Theoretical contributions include Letherby and Davidson’s discussion of creative methodologies as emotional, embodied, involving, evolving, and reflexive practices that endeavor to engage audiences within and beyond the academy (49) and their subsequent discussion of (auto)biographical method and practice, which acknowledges the intersections between self and society in qualitative knowledge production. These are useful touchstones to research principles employed in the project, but they are also somewhat abstract and might have been more effective if the topic of the text and digital archive had been more thoroughly integrated into the two discussions, especially in the first case. Moreover, these chapters and the one that follows them might also have been placed directly after the introduction in order to ground the reader in relevant theory before presenting the work it informs.

Other contributions explore a variety of topics related to commemorative tattoos including Margo DeMello’s condensed but valuable cultural history of tattooing and Arthur McLuhan’s analysis of the artist-client relationship via his interview with Canadian tattoo artist Wayne Galbraith. McLuhan’s rich and informative work is a seamless blending of scholarship with the voice of an experienced industry professional, which describes several types of commemorative tattoos and details the consultation, design, and inking processes. And in a postmodern approach to the topic, Priscilla Uppal’s poem “Not a Cliché” engages with grief itself by inviting the reader to think of sunrises without light, breath without oxygen, fire without heat, and other unfathomable voids. The relentless rhythm of her stanzas is punctuated by “The fact that you are gone is not factual,” or “You are not a cliché,” poignant recreations in words of the disbelieving mind mourning the loss of a loved one.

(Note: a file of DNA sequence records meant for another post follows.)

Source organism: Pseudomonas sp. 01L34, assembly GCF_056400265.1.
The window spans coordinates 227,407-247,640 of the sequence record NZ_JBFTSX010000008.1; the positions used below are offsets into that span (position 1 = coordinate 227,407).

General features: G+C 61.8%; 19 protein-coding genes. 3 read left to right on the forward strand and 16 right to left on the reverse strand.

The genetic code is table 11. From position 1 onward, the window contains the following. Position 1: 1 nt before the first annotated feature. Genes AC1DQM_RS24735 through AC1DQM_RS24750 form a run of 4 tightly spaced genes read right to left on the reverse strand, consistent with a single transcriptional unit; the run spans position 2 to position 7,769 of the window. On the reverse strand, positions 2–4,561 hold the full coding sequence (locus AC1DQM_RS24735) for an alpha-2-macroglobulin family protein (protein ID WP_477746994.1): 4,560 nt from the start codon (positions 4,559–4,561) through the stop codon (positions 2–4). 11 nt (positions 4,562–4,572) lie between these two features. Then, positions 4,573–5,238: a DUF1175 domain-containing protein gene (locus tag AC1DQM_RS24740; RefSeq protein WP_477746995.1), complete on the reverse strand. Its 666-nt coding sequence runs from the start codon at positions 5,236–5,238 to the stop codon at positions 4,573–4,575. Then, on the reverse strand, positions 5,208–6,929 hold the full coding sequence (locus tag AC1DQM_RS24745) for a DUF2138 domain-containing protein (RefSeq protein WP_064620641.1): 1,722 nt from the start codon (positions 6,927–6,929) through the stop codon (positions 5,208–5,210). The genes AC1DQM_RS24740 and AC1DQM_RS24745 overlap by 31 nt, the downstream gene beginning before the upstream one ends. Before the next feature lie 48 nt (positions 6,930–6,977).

The final chapters in the collection are devoted to an exploration of issues relevant to the construction and maintenance of a community-driven digital archive. Of note, Hanemaayer and Schneider contend that digital spaces facilitate the co-production of knowledge in non-hierarchical ways, while Anabel Quan-Haase investigates the role of virtual communities in helping people cope with grief and loss. Further, Melanie Balkjo’s explanation of the computational components underpinning the digital archive is accessible to technologists and non-technologists alike, while the open source software she describes is a logical fit for the collaborative nature of the project. As with Section I of the text, these final chapters might have been re-ordered to facilitate a smoother transition between ideas. For example, Lisa Darms’ discussion of archival practices would have been well-paired with Melanie Balkjo’s work, which is largely concerned with digital objects, assets, and archives. However, this does not diminish the value of the individual contributions, which are varied and insightful.

Overall, The Tattoo Project is an ambitious contribution to scholarship that features an inclusive multiplicity of perspectives. It might have benefitted from stronger editorial organization and a more prominent reference to the digital archive’s web site address, which is only mentioned once near the end of Section IV. Even so, these concerns do not detract from the commendable substance of the text.